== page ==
Ain’t Misbehavin’s Trenyce Cobbins dishes on the show
The former American Idol finalist, stage star, Vegas sensation, and current jazz age ingénue is sniffling over the phone line. The usually glamorous and poised staple of talk shows and the performance circuit is here forthright and humble while fighting an ‘on-the-road cold’. The honeymoon for Trenyce Cobbins of going on tour with colleagues like Ruben Studdard and Frenchie Davis plus countless musical pros appears to have faded, as everyone in the cast seems to look forward to the end in 27 days and the return to family.
By the time the national tour of the 30th-Anniversary edition of the Broadway musical revue Ain’t Misbehavin’ rolls into Milwaukee, it will be the 54th stop since original director Richard Maltby, Jr. decided to revive this walloping tribute to the great jazz age musician Thomas “Fats” Waller. But all this fatigue doesn’t mean that the show will be tired. According to the players, it’s the show which gets them motivated every day.
“It’s amazing,” says Cobbins. “Now it’s like a well-oiled machine – but somehow it’s a different show every day. [Players] keep adding to the show. The way you say a line, a harmony with more emotional investment in it.”
Cobbins may be most well-known as a fifth place finalist and wildcard on the second season of American Idol. This is the same season Studdard won the whole thing. But it was this affiliation and friendship that came in handy when it came to landing one of the main roles in Misbehavin’ – one that once launched Irene Cara, Nell Carter, and Debbie Allen.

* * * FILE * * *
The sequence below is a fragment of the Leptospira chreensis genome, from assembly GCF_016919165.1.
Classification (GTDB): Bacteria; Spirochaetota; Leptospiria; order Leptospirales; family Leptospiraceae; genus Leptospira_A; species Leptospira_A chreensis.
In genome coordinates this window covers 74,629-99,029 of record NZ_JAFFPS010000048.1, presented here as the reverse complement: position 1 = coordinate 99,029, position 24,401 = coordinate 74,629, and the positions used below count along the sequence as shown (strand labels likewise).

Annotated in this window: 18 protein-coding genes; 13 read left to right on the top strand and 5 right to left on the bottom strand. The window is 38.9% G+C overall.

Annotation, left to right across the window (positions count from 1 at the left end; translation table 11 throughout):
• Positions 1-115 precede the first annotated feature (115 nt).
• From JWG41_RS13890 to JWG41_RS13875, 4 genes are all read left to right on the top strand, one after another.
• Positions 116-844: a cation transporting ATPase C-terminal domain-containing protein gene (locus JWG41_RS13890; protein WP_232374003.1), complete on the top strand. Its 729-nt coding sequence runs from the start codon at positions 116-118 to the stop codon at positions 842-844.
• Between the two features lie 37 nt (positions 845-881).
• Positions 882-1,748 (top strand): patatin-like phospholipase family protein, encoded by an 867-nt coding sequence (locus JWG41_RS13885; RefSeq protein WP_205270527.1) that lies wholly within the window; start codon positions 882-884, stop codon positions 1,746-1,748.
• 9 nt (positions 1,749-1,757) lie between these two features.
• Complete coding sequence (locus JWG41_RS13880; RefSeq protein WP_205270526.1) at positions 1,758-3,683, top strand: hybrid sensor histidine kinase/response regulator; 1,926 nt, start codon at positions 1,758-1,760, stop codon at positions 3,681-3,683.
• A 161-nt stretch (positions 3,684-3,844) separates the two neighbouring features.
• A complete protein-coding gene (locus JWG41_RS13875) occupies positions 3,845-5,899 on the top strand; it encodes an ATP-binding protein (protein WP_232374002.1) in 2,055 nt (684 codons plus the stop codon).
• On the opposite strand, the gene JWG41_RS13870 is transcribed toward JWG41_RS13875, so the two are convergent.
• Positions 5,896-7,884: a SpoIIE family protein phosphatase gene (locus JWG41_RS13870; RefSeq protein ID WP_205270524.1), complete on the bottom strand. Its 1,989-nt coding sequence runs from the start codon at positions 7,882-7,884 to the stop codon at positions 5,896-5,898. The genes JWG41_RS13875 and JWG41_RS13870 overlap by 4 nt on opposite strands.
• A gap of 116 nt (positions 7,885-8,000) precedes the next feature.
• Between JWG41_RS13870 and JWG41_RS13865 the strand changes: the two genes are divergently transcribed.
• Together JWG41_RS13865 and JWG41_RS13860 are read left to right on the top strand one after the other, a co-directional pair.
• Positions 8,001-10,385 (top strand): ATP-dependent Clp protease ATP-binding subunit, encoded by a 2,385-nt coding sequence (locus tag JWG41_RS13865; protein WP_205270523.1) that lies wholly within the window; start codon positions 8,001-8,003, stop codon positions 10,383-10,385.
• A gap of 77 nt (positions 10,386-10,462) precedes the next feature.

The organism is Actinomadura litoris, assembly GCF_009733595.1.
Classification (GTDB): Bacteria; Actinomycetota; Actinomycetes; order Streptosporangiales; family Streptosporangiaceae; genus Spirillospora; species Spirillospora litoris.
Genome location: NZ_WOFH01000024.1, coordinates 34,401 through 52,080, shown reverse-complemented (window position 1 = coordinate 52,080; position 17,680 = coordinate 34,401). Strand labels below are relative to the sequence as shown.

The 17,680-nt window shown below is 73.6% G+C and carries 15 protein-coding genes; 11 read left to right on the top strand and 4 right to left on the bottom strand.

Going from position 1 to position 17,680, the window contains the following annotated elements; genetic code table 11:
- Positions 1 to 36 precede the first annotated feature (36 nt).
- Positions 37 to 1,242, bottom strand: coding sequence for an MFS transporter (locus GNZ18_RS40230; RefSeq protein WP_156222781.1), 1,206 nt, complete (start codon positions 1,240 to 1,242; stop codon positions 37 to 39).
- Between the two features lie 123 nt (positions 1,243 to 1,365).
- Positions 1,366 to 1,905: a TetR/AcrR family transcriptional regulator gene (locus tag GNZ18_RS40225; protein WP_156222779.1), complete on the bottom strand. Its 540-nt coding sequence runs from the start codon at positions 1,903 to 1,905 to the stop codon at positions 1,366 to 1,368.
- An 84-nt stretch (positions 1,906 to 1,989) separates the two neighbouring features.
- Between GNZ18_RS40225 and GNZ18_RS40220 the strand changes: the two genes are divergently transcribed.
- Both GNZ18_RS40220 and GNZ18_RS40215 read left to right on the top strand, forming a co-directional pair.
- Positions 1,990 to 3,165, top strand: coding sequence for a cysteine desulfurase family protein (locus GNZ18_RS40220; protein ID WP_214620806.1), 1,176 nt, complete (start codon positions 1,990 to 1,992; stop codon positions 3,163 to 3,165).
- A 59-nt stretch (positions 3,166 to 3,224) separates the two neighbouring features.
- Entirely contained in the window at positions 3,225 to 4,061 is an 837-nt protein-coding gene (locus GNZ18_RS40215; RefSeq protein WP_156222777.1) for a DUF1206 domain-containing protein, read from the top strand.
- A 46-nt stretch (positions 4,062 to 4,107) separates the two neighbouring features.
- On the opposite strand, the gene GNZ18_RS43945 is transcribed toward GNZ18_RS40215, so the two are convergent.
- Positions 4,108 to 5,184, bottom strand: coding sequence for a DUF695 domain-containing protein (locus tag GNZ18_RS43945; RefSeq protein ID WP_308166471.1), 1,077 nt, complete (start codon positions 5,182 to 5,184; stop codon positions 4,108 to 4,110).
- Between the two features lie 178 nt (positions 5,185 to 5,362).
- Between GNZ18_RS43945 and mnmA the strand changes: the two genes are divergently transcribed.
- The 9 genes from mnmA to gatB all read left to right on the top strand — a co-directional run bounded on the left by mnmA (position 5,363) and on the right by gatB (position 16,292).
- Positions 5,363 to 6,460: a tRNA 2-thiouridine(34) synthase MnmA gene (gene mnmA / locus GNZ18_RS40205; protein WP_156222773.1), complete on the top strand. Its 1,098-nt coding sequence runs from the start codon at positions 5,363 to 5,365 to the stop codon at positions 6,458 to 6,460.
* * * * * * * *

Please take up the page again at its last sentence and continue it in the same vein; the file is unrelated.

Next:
“I couldn’t make the auditions, so my agent sent in a tape. It sat there for several days while they saw others, until finally they did and said ‘she’s it, she’s the one’. Then they asked Ruben about me,” she says.
Studdard vouched and lobbied for the songstress, and the rest was entertainment history. It’s still not enough just be known as a former American Idol contestant, according to Cobbins. In fact, she states that while she understands the show was a stepping stone, she wants to be seen as multi-faceted.
“Both my parents are musicians,” Cobbins says. “So I was always aware of him. But when I got the show and was doing research I became smitten. It’s an honor to do his music.”
While her favorite particular number changes with each show, a sentimental favorite remains “Black and Blue”, a rare quiet moment in an otherwise rollicking show.
“It’s the one moment where everyone is sitting still. Everyone is vulnerable. It takes the audience member back to a time when even though Waller was famous, he still had to walk into a joint through the kitchen. It’s just something to realize how far we’ve come.”
Murray Horwitz and Richard Maltby, Jr.’s concept for Ain’t Misbehavin’ manages to educate “without being instructional,” as Cobbins marvels. Instead this is done through adding lyrics and a little dialogue, communicating a life story and time through music. It presents the world of Harlem in the 1930s as singers play venues like the Cotton Club and the Savoy Ballroom.
This weekend’s audience should be interesting. Cobbins confirms that most of the audiences have been a mix of American Idol fans and Ain’t Misbehavin’ devotees. While her songlist when competing on Idol was often from black stars (Whitney Houston, Chaka Khan, Brandy) and Studdard has a solid R&B and Gospel following (from albums like Soulful and I Need an Angel), audience members come expecting different things. However, everyone should walk away captivated and tapping their feet at the wonder and bravura of true Americana.
Tickets and showtime information can be found at Milwaukee Theatre or call: 414.908.6001